FreeFrom envisions a world where survivors have sustaining income, savings and credit with which to build wealth and the resources to support individual, intergenerational and community healing. As Founder and CEO, Sonya Passi has been a domestic violence activist since she was 16 years old. Before founding FreeFrom, she launched the Family Violence Appellate Project while earning her law degree at UC Berkeley.
What problem is FreeFrom working to address?
1 in 3 women and 1 in 2 trans people will experience gender-based violence in their lifetime. The number 1 reason survivors of domestic violence stay in and return to abusive situations in the U.S. is because they cannot afford to leave or stay safe. In addition, domestic violence remains the leading cause of homelessness among women and children in this country. The CDC estimates the lifetime cost of intimate partner violence for female survivors to be $103,767. On top of this financial burden, 99% of survivors experience economic abuse by their perpetrator – not being allowed to work or losing their job as a result of the abuse, not having access to cash or bank accounts, being coerced into debt and/or taking on fraudulent debt created by their abuser.
FreeFrom launched in November 2016 to transform the domestic violence movement, expanding its focus from short-term emergency services to addressing financial security and long-term safety for survivors. Based in Los Angeles, FreeFrom is the first organization in the U.S. solely focused on creating pathways with and for survivors of domestic violence to achieve permanent safety through financial independence.
The COVID-19 pandemic and the resulting isolation at home has resulted in domestic violence incidents skyrocketing. However, COVID-19 did not cause this problem. Survivors are trapped because of the impact of economic abuse and the cost of being harmed. COVID-19 has illuminated the devastating lack of infrastructure in the U.S. to support survivors’ long-term safety. FreeFrom’s work is to build that infrastructure, by building capacity for the movement, building tech resources to address economic abuse, and bringing in employers, banks and credit card companies to do their part to address this problem. If we do not use this moment to build the ecosystem needed, COVID-19 will come and go and survivors will still be trapped.
Studies found that between 22 percent and 57 percent of homeless women report that domestic violence directly led to their homelessness. With the decision to slow down the reopening of the economy and re-implement stay-at-home orders, what kinds of creative programs or strategies can be implemented to help individuals escape dangerous housing environments?
There is a myth that in order for survivors to be safe, they have to leave harmful or abusive relationships, homes, or situations. The reality is that leaving is not the only option. For example, we worked with a survivor who had children with their spouse and the only form of abuse present in this marriage was economic abuse. The survivor wanted to keep her family together and after taking our help in addressing the economic abuse within the marriage, she was able to safely remain in her home. However, there are some cases where the only option is to leave. Every survivor’s experience is different and it is important to honor the choices and needs of survivors and their families.
Financial safety planning can be extremely helpful and beneficial to a survivor who is either preparing to leave or hoping to gain back some financial independence in a harmful situation. Financial Safety Planning includes things like: securing identifying documents, changing passwords to bank accounts, opening separate bank accounts, freezing credit to prevent fraud, safely storing money, etc.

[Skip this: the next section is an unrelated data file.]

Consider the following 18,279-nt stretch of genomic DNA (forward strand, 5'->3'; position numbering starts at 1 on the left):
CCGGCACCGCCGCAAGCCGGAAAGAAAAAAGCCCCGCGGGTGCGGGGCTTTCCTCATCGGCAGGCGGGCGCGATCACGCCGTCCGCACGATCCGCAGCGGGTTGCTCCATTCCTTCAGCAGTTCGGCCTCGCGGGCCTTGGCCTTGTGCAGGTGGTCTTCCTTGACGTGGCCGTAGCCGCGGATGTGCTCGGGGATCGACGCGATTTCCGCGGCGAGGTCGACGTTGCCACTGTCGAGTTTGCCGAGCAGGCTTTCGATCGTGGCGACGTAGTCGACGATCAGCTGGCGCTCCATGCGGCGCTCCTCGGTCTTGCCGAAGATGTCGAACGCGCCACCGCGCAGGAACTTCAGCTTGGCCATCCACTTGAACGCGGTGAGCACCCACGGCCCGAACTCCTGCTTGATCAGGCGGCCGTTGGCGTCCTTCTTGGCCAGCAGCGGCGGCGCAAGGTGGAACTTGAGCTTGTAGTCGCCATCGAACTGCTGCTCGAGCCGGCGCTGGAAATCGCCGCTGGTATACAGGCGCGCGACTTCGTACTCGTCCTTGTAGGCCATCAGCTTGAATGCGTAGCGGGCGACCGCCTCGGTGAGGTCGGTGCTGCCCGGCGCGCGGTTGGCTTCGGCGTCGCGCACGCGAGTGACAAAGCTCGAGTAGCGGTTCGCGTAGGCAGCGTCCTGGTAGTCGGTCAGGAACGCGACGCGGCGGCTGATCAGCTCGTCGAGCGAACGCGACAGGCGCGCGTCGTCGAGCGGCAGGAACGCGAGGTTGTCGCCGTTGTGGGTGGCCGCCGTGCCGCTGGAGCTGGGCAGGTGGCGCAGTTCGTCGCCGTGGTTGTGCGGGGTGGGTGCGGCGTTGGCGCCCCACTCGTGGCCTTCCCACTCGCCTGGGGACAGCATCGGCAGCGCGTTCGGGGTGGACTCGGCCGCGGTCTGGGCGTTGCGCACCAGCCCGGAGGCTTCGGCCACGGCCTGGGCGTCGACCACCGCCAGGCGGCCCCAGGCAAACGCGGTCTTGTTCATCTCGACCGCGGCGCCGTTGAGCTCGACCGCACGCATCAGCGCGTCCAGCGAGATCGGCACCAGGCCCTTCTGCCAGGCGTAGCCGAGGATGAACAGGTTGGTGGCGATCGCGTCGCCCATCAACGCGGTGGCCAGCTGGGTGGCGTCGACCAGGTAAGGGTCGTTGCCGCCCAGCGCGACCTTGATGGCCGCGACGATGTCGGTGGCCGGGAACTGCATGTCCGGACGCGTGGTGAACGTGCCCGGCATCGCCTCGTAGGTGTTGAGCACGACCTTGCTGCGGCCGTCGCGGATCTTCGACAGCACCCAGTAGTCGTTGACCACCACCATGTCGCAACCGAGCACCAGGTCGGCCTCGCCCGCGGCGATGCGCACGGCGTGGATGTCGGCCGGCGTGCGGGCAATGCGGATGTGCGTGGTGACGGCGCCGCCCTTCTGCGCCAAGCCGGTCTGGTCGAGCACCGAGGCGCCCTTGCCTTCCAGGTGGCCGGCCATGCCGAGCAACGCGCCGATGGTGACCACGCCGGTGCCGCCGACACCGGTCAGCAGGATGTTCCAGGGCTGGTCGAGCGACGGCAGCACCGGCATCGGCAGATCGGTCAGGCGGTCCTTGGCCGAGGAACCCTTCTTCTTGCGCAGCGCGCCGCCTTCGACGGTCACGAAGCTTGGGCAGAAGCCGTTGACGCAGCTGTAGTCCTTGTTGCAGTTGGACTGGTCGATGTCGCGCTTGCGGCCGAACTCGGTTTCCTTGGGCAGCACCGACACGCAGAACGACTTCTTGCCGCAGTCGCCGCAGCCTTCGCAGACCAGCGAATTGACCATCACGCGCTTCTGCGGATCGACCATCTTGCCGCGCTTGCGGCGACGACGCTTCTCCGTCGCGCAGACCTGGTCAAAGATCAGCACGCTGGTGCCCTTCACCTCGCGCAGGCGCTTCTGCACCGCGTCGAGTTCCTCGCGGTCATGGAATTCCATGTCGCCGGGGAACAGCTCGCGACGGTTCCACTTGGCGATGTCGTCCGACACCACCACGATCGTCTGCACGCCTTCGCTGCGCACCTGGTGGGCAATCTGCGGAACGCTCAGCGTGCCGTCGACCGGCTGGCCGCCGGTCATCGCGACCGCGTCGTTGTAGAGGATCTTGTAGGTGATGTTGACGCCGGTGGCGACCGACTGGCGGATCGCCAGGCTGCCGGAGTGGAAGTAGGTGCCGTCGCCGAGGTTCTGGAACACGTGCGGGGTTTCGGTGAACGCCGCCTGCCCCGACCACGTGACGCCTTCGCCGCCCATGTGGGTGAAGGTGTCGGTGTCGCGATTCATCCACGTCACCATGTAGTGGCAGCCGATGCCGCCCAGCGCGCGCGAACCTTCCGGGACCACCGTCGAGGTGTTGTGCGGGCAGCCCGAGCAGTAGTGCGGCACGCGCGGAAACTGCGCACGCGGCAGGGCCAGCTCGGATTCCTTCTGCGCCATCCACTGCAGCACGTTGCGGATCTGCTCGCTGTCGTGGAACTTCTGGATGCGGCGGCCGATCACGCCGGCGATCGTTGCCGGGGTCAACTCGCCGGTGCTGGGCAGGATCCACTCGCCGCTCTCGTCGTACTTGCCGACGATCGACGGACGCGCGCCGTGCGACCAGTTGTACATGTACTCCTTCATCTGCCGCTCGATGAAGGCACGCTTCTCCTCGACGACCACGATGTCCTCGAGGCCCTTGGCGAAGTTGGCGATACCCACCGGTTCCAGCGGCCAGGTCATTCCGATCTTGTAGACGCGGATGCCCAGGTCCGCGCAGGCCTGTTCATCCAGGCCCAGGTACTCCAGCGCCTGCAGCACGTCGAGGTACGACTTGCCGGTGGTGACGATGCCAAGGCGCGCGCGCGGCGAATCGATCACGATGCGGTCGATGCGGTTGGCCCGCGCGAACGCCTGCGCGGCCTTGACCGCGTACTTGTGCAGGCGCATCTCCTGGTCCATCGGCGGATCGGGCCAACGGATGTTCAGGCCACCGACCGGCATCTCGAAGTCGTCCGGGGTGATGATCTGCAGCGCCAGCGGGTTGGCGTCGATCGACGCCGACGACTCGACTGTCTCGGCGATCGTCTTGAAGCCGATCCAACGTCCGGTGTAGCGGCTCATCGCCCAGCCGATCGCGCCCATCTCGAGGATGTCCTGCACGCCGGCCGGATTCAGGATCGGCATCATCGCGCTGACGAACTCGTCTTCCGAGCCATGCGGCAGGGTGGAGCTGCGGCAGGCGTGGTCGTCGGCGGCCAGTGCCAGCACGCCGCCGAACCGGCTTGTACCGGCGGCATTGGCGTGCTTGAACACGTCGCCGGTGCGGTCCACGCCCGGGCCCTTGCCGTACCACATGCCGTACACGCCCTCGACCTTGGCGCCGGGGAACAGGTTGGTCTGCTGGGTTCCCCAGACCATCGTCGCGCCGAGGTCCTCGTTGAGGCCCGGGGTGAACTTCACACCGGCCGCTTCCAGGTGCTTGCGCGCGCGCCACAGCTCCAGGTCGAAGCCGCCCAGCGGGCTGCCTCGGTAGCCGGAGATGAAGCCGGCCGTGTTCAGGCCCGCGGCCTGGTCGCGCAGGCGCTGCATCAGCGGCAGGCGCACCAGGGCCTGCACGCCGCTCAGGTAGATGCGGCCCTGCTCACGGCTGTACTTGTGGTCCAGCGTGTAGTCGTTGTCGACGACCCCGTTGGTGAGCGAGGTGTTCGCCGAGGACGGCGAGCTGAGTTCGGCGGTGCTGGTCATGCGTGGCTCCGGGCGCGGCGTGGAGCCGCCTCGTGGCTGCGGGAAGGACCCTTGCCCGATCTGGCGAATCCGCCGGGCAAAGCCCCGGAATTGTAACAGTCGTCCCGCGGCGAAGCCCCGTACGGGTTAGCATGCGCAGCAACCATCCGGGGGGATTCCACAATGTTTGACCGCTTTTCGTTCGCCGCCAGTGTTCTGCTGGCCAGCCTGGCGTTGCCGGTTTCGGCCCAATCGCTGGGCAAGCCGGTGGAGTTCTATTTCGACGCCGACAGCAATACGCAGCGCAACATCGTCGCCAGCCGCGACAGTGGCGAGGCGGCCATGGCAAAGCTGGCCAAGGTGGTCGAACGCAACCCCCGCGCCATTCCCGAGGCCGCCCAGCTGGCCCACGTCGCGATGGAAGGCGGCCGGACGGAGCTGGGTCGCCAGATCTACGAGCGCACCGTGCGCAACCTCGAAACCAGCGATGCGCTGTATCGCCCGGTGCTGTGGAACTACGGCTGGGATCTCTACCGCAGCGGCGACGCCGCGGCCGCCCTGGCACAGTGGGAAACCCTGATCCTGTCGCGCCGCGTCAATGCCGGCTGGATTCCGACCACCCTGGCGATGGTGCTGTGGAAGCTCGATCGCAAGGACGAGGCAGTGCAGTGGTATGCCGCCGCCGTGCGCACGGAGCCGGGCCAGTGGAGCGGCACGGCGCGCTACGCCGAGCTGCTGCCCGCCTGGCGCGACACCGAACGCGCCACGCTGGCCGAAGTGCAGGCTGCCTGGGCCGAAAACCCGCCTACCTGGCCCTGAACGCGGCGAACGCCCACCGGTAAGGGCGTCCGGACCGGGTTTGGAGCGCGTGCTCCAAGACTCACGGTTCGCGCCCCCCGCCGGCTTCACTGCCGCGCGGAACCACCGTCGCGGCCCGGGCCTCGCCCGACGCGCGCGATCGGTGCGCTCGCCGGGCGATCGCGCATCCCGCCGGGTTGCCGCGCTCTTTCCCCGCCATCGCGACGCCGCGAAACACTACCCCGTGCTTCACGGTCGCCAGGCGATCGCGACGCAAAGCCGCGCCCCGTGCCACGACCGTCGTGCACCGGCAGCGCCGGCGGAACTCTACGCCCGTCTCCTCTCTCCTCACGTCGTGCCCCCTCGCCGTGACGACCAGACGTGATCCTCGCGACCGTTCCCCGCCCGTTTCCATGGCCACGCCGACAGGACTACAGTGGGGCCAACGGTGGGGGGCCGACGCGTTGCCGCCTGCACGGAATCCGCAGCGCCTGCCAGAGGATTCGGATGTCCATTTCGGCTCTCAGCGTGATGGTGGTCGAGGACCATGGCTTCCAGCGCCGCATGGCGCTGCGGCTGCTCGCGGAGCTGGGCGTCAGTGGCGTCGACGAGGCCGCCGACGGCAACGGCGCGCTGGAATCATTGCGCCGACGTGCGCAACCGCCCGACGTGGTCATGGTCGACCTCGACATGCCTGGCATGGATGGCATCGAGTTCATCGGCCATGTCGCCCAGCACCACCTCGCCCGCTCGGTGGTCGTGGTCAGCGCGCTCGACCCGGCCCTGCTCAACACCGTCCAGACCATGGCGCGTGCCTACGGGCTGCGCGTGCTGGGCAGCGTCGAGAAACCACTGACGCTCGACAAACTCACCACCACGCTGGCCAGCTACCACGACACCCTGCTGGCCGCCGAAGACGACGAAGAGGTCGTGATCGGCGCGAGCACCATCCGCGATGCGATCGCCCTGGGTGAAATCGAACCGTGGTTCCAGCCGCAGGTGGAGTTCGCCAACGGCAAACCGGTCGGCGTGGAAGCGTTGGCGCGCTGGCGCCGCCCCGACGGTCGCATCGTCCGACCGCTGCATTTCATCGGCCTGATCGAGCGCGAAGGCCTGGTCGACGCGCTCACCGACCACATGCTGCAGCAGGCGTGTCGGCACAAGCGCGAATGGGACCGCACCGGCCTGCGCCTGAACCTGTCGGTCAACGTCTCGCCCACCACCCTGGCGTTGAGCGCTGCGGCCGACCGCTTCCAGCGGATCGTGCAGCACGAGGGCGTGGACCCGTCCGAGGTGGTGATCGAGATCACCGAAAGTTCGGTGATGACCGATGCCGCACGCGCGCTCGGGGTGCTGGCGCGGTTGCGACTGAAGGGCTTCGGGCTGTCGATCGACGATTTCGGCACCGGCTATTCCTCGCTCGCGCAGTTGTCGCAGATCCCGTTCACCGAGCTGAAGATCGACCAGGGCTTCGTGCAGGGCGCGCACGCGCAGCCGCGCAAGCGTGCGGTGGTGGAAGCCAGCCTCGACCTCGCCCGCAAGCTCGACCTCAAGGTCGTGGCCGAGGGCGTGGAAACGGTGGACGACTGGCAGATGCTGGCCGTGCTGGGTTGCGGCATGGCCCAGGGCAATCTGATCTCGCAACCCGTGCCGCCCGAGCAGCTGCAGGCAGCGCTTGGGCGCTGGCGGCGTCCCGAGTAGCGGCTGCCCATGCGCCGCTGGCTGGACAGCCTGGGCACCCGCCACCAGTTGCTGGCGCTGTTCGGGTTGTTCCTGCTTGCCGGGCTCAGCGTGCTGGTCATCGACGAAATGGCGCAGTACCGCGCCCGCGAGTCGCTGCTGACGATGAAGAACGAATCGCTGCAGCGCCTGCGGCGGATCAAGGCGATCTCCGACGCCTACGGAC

With domestic violence shelters closing their doors as a result of COVID-19, shelters across the nation are partnering with hotels to provide survivors temporary housing in vacant rooms. However, shelters have let us know that there is currently not enough long-term, affordable, housing to house all survivors after their hotel vouchers run out. During this time, government agencies should be securing funding for and creating more long-term affordable housing that will prevent survivors ending up homeless or having to return to abuse because they could not afford to stay safe. Additionally, long-term housing is difficult to sustain without a living wage income. We must pay people living wages so that they can sustain safe housing and create safety for themselves and their children.
Immediate and long-term housing is only part of the solution. Survivors report needing cash to assist them in covering necessities. And they need the flexibility to spend this money as they see fit. For example, one survivor that we worked with used her cash grant to make a car payment. This car payment meant she didn’t lose custody of her children. No one but the individual themselves knows what is best for them. The greatest innovation that we can bring to our societal response to domestic violence is to trust survivors and listen to their needs.
It is also imperative that the services and resources provided are inclusive of ALL survivors in design and implementation. This includes survivors who have not left and may never leave and survivors who don’t identify as cisgender women.
FreeFrom has just released the Survivor Safety Banking Guidelines, how can this help create a pathway for financial security for survivors of domestic violence?
Banking for survivors of domestic violence is not always safe, easy, or accessible. As a result of the financial devastation of abuse, bank accounts that require minimum balances or charge fines and fees are often too expensive for many survivors to access or maintain. For survivors who are banked, their accounts are often unsafe as harm-doers commonly control all of a survivor’s log-in information and passwords. This allows harm-doers to monitor, control, and at times even deplete survivors’ online bank accounts with impunity. In fact, harm-doers steal an average of $1,280 from individual survivors each month.